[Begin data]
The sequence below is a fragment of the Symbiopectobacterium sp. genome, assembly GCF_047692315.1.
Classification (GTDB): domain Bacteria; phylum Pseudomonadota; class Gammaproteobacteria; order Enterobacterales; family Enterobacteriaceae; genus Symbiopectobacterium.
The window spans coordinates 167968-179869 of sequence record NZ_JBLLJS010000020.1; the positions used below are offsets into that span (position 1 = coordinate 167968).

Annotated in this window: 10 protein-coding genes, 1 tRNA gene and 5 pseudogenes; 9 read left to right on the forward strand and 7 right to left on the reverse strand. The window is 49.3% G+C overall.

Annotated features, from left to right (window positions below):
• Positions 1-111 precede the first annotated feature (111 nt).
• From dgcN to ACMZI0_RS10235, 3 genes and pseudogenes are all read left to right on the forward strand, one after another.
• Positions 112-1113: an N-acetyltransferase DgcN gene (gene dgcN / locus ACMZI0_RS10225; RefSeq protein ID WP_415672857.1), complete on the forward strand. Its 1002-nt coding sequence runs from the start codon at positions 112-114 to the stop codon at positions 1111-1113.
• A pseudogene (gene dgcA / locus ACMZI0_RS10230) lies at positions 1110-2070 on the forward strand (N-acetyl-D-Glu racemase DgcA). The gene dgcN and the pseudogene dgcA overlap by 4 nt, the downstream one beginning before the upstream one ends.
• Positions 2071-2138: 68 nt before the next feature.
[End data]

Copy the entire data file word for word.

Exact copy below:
The sequence below is a fragment of the Symbiopectobacterium sp. genome, assembly GCF_047692315.1.
Classification (GTDB): domain Bacteria; phylum Pseudomonadota; class Gammaproteobacteria; order Enterobacterales; family Enterobacteriaceae; genus Symbiopectobacterium.
The window spans coordinates 167968-179869 of sequence record NZ_JBLLJS010000020.1; the positions used below are offsets into that span (position 1 = coordinate 167968).

Annotated in this window: 10 protein-coding genes, 1 tRNA gene and 5 pseudogenes; 9 read left to right on the forward strand and 7 right to left on the reverse strand. The window is 49.3% G+C overall.

Annotated features, from left to right (window positions below):
• Positions 1-111 precede the first annotated feature (111 nt).
• From dgcN to ACMZI0_RS10235, 3 genes and pseudogenes are all read left to right on the forward strand, one after another.
• Positions 112-1113: an N-acetyltransferase DgcN gene (gene dgcN / locus ACMZI0_RS10225; RefSeq protein ID WP_415672857.1), complete on the forward strand. Its 1002-nt coding sequence runs from the start codon at positions 112-114 to the stop codon at positions 1111-1113.
• A pseudogene (gene dgcA / locus ACMZI0_RS10230) lies at positions 1110-2070 on the forward strand (N-acetyl-D-Glu racemase DgcA). The gene dgcN and the pseudogene dgcA overlap by 4 nt, the downstream one beginning before the upstream one ends.
• Positions 2071-2138: 68 nt before the next feature.